As we finally say goodbye to 2020, we’ll stop one last time to reflect on how COVID-19 has impacted the NHL. Of course, the NHL portion of the impact of the disease is so much more trivial than the devastation of that we’ve seen on a global level. The deaths, the separation of families, the exhaustion of health care systems, the rise of conspiracy loons and anti-maskers, and the financial impact that has also taken a toll on so many households. In short, the hockey part seems incredibly small, but in the hockey world, COVID was still a dominant storyline that needs to be discussed.
The Initial Shutdown
Like so many things with the NHL, the league was hesitant to shutdown first. Jurisdictions like San Jose were already forbidding games in front of audiences, and it wasn’t until the NBA committed to shutting down that the NHL realized it was time to follow suit. Given that by the end of that weekend, the entire world and all non-essential businesses followed suit, it wasn’t a particularly brave decision, and from the beginning, the NHL began to sell a bill of goods about the NHL’s return.
Amazingly enough, the NHL’s reason for optimism was justified, and while I personally thought there was no one the return would happen, I was delighted to be proven wrong, even if it was in an incredibly limited capacity for the Leafs.
The Slow Return to Play
The process of the return to play was somewhat remarkable, as many people began shifting their focus towards what looked like an imminent offseason featuring a revised free agency, and draft, the NHL held true to their word and began recalling players. At least players for 24 of the 31 teams. The decision to leave the bottom seven lottery team out in the cold might make for some interesting performances from some very cold players.
If we are considering how this will affect the Leafs, it will be particularly interesting to see how a cold, 41 year old Joe Thornton will do in the NHL this season, although his time playing in Switzerland will likely make up for the extended hiatus.
The return to play was filled with rumours of what the return would look like. Would every team return? Would they play out a portion of the regular season? Will it be an expanded playoffs? What about the players who become free agents? What about signing bonuses? There wasn’t any shortage of questions, and shockingly the NHL answered them, in the form of a new Collective Agreement. A collective agreement that actually seemed to serve to minimize hockey stoppages rather than increase them.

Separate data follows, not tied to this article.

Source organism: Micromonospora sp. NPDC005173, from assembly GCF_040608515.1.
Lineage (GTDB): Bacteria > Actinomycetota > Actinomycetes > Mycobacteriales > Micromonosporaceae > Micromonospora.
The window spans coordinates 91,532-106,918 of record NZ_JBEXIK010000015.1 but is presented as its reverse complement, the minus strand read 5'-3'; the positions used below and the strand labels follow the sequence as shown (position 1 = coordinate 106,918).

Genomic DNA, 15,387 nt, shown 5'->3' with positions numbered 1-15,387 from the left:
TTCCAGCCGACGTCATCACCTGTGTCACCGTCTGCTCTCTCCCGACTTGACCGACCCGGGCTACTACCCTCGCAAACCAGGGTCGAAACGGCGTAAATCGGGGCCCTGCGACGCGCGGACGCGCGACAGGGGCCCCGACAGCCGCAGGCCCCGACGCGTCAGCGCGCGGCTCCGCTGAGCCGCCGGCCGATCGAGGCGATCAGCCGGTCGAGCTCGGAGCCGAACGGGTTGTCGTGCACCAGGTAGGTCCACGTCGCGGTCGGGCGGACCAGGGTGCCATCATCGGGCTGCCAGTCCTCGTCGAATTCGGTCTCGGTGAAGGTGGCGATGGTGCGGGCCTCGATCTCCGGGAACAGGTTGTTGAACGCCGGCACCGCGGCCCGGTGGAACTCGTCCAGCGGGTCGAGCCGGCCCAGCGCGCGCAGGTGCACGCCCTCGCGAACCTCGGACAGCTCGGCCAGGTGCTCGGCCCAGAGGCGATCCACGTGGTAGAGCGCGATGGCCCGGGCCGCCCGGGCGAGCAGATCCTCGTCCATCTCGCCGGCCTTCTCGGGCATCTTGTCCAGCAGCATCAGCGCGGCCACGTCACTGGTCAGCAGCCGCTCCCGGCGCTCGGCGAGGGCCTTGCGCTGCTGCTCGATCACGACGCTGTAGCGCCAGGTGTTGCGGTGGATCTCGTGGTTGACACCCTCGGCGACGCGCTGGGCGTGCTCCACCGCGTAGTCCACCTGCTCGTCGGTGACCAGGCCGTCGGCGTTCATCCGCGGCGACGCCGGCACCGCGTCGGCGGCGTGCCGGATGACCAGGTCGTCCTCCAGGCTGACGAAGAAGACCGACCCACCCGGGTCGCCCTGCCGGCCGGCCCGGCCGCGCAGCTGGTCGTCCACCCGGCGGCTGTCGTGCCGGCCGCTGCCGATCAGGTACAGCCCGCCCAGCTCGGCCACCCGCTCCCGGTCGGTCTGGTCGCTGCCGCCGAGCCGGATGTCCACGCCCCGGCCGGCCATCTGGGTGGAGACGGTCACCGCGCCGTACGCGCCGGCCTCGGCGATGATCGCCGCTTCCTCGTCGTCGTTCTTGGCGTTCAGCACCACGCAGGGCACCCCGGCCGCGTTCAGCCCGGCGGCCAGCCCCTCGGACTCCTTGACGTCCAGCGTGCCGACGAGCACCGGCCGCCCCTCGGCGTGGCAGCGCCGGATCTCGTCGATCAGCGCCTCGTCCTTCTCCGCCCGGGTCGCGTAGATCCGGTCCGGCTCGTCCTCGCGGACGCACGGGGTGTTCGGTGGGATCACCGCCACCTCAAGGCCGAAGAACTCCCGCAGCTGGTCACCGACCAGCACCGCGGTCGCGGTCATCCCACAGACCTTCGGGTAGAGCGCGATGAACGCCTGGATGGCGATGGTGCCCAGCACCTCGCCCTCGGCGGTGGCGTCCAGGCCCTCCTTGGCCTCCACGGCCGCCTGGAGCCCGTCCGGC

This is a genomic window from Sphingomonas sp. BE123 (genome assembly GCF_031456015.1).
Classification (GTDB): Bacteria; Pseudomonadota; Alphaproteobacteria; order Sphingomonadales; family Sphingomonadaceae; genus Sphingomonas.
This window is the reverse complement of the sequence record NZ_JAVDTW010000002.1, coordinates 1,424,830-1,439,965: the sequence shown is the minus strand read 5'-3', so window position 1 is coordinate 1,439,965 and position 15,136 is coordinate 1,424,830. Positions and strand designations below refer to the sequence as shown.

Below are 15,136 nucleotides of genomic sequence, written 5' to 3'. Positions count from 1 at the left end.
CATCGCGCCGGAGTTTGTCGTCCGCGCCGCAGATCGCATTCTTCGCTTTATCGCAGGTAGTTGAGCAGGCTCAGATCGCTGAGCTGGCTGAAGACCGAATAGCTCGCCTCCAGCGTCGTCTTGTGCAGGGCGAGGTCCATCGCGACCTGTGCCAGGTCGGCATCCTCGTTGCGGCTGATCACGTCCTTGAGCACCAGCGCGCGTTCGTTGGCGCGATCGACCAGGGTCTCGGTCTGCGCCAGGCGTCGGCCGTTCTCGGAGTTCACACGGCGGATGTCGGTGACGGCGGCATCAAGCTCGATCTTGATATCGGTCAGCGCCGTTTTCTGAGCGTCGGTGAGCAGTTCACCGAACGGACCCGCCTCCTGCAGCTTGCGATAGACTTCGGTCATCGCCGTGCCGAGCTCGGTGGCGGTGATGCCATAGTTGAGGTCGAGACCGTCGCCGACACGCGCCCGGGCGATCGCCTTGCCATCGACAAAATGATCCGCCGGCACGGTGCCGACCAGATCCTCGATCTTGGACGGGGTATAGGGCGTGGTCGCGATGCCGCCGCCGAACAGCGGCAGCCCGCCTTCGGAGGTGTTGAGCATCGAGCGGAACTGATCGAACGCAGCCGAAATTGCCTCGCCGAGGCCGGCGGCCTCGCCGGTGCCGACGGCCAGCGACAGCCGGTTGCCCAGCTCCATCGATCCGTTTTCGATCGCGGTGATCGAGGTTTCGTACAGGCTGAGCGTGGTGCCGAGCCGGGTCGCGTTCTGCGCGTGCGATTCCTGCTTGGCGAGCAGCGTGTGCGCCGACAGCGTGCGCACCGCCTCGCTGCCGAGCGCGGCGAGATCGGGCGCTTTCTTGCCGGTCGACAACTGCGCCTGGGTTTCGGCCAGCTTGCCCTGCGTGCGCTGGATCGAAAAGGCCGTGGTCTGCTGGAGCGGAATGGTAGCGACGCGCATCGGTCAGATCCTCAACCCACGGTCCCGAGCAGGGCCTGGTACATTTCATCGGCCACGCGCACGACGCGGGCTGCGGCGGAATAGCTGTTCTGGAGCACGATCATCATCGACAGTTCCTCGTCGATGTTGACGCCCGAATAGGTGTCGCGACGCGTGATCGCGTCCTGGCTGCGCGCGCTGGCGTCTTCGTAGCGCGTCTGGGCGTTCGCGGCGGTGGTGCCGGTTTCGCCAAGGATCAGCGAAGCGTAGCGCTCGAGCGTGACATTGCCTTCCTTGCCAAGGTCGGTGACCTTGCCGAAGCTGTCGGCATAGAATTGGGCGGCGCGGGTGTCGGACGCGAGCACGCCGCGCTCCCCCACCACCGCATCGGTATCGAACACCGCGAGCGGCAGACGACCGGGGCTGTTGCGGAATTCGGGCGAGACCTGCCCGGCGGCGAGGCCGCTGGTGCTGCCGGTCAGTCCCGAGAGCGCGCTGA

The CBA was a pleasant biproduct of the COVID stoppage, but one that didn’t do GMs or players any favours as the cap became even more restrictive in the short term.
Steve Simmons and private health information
Back in June, we were treated to a “POSTMEDIA EXCLUSIVE” and that exclusive was the private health information of a member of the Toronto Maple Leafs, sharing that they in fact had COVID-19. So before there was a return to play and before anything could be shared from the team or the Leafs about a player being infected, questionably attained information was publicly shared at a time when it had no impact on the player’s hockey career.
Understandably there was swift backlash against Simmons, as this was unethical at best, and illegal at worst, but it raised interesting questions about where lines should be drawn in journalism, and specifically sports journalism.
Auston Matthews and the Leafs certainly made their feelings known on this issue, and again, if COVID-19 has led to Steve Simmons having reduced access to the Leafs and producing fewer columns on them, there are small wins during this pandemic.
When the return to play finally happened, to delight of Edmonton and to the *shrug* of Toronto, the two cities were chosen to host the Return to Play and NHL Playoffs. Edmonton, in hilarious fashion threw government money the league to make it happen, included a stolen promotional video highlighting the Rocky Mountains in their bid, and ultimately trapped players in a semi-air conditioned hotel and gave them a prison style yard with a solitary tree for landscape.